New Forest
 - Explorers
     Guide
New Forest
Explorers Guide
Wildlife composite image
Pony near Hampton Ridge
For comprehensive information about the New Forest National Park
For comprehensive information about the New Forest National Park
MENU

New Forest mammals - an introduction

Sika stag
Sika stag

The New Forest is perhaps best known for its deer. Fallow deer, red deer and roe deer are fairly widespread and can often be seen; whilst sika deer are found in reasonable numbers, but generally only in the south of the area.

Muntjac deer are also present, but these tiny creatures are secretive and rarely seen, although their barking calls can sometimes be heard by those who regularly venture out into the woods.

Badgers are reasonably widely distributed, and so are foxes and rabbits, although in the New Forest, the latter occur at lower densities than in prime habitats elsewhere. (Perhaps surprisingly, animals of all three species often share the same tunnel system).

Grey squirrels are successful colonisers despite sometimes determined attempts by man to keep down their numbers. Sadly, however - as is now well-known - grey squirrels and red squirrels are unable to live together, and so when the grey squirrels arrived, the local red squirrels were driven out, could not compete for food or living space, or, more probably, fell victim to disease brought in by the interlopers.

Hedgehogs are scarce on the Crown lands of the New Forest - there is little suitable food for them - and hares are very rarely seen, probably for the same reason.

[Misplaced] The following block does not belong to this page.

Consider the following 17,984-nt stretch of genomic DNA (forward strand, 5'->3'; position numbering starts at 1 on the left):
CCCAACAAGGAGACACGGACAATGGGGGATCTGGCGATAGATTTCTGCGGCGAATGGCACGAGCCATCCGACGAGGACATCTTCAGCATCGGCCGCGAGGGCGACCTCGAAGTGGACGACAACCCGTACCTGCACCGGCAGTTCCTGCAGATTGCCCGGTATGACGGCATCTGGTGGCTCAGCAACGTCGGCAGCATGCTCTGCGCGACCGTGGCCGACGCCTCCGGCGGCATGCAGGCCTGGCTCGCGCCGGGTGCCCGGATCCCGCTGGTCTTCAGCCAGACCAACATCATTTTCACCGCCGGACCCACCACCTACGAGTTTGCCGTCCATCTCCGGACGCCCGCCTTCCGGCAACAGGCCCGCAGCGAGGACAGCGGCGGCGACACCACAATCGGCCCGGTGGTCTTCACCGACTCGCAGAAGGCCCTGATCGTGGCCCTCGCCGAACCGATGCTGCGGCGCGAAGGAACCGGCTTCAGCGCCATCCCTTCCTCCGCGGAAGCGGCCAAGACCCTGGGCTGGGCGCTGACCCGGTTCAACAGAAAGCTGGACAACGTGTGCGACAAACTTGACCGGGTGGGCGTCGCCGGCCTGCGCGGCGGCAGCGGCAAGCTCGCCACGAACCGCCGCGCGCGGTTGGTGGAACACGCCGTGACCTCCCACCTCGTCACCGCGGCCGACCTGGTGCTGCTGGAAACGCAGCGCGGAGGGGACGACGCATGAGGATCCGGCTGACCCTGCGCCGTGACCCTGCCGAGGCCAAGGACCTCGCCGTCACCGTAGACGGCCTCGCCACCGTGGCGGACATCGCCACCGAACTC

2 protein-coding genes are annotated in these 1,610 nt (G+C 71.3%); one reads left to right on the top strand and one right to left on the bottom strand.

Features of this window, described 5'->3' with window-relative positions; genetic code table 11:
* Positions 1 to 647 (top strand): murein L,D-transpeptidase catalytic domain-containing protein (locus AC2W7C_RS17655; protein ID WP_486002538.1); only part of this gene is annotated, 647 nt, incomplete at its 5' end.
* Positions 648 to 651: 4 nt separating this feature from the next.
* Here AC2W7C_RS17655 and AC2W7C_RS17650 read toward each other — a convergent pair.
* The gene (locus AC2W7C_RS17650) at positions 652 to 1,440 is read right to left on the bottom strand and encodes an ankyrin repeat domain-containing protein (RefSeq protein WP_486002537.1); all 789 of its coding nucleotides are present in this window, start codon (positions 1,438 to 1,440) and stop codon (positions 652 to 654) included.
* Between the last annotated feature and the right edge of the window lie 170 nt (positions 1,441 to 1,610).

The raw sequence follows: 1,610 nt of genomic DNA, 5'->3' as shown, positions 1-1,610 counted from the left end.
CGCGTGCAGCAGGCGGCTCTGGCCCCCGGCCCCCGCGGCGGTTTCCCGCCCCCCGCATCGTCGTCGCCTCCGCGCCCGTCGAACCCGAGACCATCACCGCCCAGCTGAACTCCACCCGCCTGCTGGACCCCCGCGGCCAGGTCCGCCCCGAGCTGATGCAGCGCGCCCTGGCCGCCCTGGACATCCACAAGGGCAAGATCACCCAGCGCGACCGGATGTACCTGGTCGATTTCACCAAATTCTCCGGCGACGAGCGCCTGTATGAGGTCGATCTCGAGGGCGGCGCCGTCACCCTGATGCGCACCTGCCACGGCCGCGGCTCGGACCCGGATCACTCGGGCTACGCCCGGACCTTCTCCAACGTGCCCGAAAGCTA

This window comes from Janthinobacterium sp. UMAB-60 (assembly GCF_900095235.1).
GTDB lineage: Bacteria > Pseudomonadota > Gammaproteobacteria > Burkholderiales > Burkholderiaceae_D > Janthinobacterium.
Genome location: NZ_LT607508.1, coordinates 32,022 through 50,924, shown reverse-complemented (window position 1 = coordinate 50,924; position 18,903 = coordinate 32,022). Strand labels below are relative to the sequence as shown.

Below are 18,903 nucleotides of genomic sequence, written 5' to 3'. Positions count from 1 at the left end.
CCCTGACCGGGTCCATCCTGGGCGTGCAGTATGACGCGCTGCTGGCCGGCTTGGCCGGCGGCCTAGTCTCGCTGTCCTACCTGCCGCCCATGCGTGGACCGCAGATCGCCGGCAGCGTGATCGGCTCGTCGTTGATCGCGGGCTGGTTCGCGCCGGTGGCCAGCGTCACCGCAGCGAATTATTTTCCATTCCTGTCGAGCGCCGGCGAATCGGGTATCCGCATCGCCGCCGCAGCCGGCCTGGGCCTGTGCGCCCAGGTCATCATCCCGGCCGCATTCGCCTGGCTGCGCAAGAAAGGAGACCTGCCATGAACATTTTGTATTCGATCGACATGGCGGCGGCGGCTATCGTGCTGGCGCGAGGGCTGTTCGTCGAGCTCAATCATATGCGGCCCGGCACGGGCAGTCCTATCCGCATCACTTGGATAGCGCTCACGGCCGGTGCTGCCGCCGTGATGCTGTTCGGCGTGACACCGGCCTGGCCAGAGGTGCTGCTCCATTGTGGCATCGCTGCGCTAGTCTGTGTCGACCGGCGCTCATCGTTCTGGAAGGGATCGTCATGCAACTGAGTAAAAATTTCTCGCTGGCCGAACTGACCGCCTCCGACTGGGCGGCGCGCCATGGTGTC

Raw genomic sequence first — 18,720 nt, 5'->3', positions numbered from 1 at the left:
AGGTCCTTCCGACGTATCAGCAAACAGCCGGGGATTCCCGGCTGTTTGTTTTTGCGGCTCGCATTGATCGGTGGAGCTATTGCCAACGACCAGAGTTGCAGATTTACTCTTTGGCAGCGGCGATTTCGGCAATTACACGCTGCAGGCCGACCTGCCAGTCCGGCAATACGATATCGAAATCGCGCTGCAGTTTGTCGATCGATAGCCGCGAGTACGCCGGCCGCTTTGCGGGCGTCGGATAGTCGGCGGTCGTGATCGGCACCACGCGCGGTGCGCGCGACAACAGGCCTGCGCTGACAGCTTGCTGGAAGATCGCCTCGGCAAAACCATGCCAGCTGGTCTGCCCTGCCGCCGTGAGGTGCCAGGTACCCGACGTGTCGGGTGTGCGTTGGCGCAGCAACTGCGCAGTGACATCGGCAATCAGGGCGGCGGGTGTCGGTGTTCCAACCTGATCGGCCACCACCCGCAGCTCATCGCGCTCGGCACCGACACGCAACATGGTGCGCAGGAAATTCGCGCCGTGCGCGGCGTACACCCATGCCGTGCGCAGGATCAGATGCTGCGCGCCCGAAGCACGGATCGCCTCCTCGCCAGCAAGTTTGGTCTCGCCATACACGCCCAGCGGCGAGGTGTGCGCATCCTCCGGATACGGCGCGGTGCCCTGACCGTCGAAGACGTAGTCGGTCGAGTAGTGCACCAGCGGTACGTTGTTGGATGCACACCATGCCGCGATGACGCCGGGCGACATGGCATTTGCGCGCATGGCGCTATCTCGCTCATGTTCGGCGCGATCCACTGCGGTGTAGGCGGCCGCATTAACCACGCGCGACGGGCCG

Mice, voles and shrews also occur only in modest numbers compared to many places elsewhere – heavy grazing by deer and commoners’ stock, and the consequent removal of ground level vegetation, does not suit them - and stoats and weasels are largely absent.

Bats of a variety of species, including the nationally rare Bechstein's and Barbastelle bats, are, however, present, sometimes in good numbers, but, of course, these flying mammals of the night skies are only likely to be seen or heard by enthusiasts out after dark.

Find out more about New Forest mammals

Quick links

More links


 Search this site


** New Forest ponies **
New Forest ponies in the road
Ponies, cattle, pigs, sheep and donkeys are a popular part of the New Forest scene, but during the first six months of 2018, 36 animals were killed or injured on Forest roads, compared with 26 in the same period in 2017, a shocking rise of 38%. And in the full year, 63 animals were killed on the roads compared to 56 in 2017.
** Always take care when driving **
New Forest seasonal highlights
June
Badgers can now often be watched above ground well before darkness falls.
Deer - fallow, red, roe, sika and muntjac deer are all present - give birth, although the youngsters are unlikely to be noticed until July.
Heath spotted-orchids add delicate pink colour to many of the heaths.
Hobbies, dashing birds of prey, can often be seen aloft, hawking for insects.

July
Silver-washed fritillary butterflies brighten many woodland rides.
Bird song subsides as the annual moult begins, old worn feathers are cast off and new replacements grown.
Wild gladiolus plants bloom. (In the UK, this species is found only in the New Forest).
Dragonflies and Damselflies take to the wing in ever increasing numbers.
Content produced by Andrew Walmsley
Content produced by Andrew Walmsley